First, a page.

Watertight Dural Closure in Pediatric Craniotomies—Is It Really Necessary?

Jonathan Roth*, Haggai Benvenisti, Shlomi Constantini

*Corresponding author for this work

Research output: Contribution to journalArticlepeer-review


Background: Dural closure after intracranial procedures is considered crucial to reduce postoperative complications such as pseudomeningocele (PM), cerebrospinal fluid (CSF) leaks, hydrocephalus, and infections. However, watertight dural closure (WTDC) is often difficult to achieve, and dural substitutes often are used. We describe our experience with non-WTDC in children. Methods: Data were collected retrospectively. Redo and craniectomy cases were excluded. Collected data included demographics, surgical etiology, various radiologic parameters, ventricular opening, usage of drains and shunts, dural closure technique, and complications. Results: In total, 163 cases aged 3 months to 18.5 years (90 ± 56 months) were included. Main surgical indications were tumors (120, 74%) and epilepsy (29, 18%). In total, 122 (74%) cases were supratentorial. The ventricular system was opened in 69 (42%) cases. In 145 (89%) cases, a non-WTDC was performed. Fibrin glue was used in 22 (13%) cases. In 156 cases (96%), a dural substitute was used. One patient (0.6%) had a CSF leak. At 3 months, 20% had a radiologic PM but only 8.4% were noticed clinically. At 1 year, 7.7% had a radiologic PM but only 3% were noticed clinically. Overall, 3% needed a PM tap, and 15 patients (9%) underwent CSF diversion procedures. There were no infections. The only factor significantly associated with PM or a need for CSF surgery was an infratentorial location. Conclusions: Non-WTDC after cranial surgery in children was associated with a low rate of clinically significant PM, infections, leaks, and hydrocephalus. Non-WTDC is fast and reduces the need to harvest additional tissue, thus minimizing the surgical incision.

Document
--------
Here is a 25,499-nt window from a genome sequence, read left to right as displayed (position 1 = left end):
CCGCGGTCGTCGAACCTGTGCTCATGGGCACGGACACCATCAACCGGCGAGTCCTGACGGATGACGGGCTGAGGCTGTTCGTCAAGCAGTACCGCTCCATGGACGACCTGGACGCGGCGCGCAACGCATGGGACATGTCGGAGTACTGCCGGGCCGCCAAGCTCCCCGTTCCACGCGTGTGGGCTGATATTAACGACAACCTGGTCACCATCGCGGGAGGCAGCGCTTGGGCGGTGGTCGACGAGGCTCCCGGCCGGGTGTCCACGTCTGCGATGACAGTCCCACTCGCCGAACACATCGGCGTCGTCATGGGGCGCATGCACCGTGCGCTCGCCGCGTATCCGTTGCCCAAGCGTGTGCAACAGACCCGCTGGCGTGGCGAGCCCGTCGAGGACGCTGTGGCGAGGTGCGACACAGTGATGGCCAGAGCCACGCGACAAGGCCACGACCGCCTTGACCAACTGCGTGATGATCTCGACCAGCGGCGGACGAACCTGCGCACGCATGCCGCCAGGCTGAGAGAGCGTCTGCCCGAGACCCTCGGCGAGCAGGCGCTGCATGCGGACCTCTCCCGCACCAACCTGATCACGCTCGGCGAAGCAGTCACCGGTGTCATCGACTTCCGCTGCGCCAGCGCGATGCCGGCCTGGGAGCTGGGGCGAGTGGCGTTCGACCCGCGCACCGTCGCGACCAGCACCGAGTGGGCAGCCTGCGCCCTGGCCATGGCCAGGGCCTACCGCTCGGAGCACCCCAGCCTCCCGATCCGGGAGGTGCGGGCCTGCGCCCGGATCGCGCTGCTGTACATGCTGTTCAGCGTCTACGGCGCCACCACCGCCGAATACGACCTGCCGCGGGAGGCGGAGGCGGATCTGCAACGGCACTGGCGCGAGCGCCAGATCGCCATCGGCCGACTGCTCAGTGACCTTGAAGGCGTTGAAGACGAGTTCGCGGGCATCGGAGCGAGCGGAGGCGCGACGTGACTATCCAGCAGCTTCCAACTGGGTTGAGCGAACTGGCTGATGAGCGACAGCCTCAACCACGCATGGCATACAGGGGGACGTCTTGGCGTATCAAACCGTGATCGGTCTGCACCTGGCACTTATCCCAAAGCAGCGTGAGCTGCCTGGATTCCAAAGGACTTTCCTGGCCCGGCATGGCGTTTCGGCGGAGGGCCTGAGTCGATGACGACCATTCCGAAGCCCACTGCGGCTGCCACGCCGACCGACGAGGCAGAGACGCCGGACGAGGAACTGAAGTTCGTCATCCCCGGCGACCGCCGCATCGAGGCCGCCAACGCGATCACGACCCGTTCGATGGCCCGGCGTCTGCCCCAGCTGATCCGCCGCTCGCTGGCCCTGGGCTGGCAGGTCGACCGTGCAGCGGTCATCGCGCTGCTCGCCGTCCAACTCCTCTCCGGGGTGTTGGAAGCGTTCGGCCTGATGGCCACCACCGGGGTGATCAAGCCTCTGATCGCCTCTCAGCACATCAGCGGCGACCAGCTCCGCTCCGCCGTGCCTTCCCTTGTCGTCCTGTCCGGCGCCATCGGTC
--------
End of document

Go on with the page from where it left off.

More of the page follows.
Original languageEnglish
Pages (from-to)e743-e746
JournalWorld Neurosurgery
StatePublished - Jun 2018


  • CSF leak
  • Children
  • Craniotomy
  • Dura closure
  • Hydrocephalus
  • Infection
  • Pseudomeningocele


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